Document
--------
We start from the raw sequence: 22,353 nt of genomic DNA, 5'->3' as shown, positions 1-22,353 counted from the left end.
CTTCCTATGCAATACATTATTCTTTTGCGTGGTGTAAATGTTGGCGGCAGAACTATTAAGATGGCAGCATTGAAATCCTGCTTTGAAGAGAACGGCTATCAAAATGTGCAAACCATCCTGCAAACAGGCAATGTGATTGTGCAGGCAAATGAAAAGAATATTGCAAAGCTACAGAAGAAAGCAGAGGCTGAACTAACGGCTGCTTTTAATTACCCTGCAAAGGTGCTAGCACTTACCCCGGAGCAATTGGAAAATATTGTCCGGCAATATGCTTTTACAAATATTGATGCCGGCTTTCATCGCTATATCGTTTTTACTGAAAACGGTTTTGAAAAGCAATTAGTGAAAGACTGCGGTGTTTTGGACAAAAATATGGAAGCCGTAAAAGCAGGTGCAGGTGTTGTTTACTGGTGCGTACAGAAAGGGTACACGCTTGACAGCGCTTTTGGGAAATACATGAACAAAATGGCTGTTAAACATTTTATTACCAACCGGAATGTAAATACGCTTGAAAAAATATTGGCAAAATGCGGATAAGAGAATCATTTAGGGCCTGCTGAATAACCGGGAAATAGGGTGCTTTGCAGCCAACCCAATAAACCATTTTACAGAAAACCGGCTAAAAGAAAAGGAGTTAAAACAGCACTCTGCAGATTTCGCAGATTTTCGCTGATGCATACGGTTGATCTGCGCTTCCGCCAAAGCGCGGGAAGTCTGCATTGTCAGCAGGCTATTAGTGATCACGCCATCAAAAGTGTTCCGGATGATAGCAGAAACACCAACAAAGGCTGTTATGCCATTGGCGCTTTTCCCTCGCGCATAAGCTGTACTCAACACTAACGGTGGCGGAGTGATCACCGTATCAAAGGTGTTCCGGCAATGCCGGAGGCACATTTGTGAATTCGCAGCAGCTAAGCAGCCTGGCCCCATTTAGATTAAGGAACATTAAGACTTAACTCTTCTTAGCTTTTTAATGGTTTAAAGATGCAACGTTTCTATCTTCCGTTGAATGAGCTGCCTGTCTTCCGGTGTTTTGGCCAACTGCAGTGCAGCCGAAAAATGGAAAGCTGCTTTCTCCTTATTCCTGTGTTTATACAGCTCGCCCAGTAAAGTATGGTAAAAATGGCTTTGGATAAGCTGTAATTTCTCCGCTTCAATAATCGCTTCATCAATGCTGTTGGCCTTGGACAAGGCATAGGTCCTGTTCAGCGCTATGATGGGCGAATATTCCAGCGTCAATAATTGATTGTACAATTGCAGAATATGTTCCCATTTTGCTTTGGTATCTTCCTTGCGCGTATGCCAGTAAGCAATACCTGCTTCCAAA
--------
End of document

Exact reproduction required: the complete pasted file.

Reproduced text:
We start from the raw sequence: 22,353 nt of genomic DNA, 5'->3' as shown, positions 1-22,353 counted from the left end.
CTTCCTATGCAATACATTATTCTTTTGCGTGGTGTAAATGTTGGCGGCAGAACTATTAAGATGGCAGCATTGAAATCCTGCTTTGAAGAGAACGGCTATCAAAATGTGCAAACCATCCTGCAAACAGGCAATGTGATTGTGCAGGCAAATGAAAAGAATATTGCAAAGCTACAGAAGAAAGCAGAGGCTGAACTAACGGCTGCTTTTAATTACCCTGCAAAGGTGCTAGCACTTACCCCGGAGCAATTGGAAAATATTGTCCGGCAATATGCTTTTACAAATATTGATGCCGGCTTTCATCGCTATATCGTTTTTACTGAAAACGGTTTTGAAAAGCAATTAGTGAAAGACTGCGGTGTTTTGGACAAAAATATGGAAGCCGTAAAAGCAGGTGCAGGTGTTGTTTACTGGTGCGTACAGAAAGGGTACACGCTTGACAGCGCTTTTGGGAAATACATGAACAAAATGGCTGTTAAACATTTTATTACCAACCGGAATGTAAATACGCTTGAAAAAATATTGGCAAAATGCGGATAAGAGAATCATTTAGGGCCTGCTGAATAACCGGGAAATAGGGTGCTTTGCAGCCAACCCAATAAACCATTTTACAGAAAACCGGCTAAAAGAAAAGGAGTTAAAACAGCACTCTGCAGATTTCGCAGATTTTCGCTGATGCATACGGTTGATCTGCGCTTCCGCCAAAGCGCGGGAAGTCTGCATTGTCAGCAGGCTATTAGTGATCACGCCATCAAAAGTGTTCCGGATGATAGCAGAAACACCAACAAAGGCTGTTATGCCATTGGCGCTTTTCCCTCGCGCATAAGCTGTACTCAACACTAACGGTGGCGGAGTGATCACCGTATCAAAGGTGTTCCGGCAATGCCGGAGGCACATTTGTGAATTCGCAGCAGCTAAGCAGCCTGGCCCCATTTAGATTAAGGAACATTAAGACTTAACTCTTCTTAGCTTTTTAATGGTTTAAAGATGCAACGTTTCTATCTTCCGTTGAATGAGCTGCCTGTCTTCCGGTGTTTTGGCCAACTGCAGTGCAGCCGAAAAATGGAAAGCTGCTTTCTCCTTATTCCTGTGTTTATACAGCTCGCCCAGTAAAGTATGGTAAAAATGGCTTTGGATAAGCTGTAATTTCTCCGCTTCAATAATCGCTTCATCAATGCTGTTGGCCTTGGACAAGGCATAGGTCCTGTTCAGCGCTATGATGGGCGAATATTCCAGCGTCAATAATTGATTGTACAATTGCAGAATATGTTCCCATTTTGCTTTGGTATCTTCCTTGCGCGTATGCCAGTAAGCAATACCTGCTTCCAAA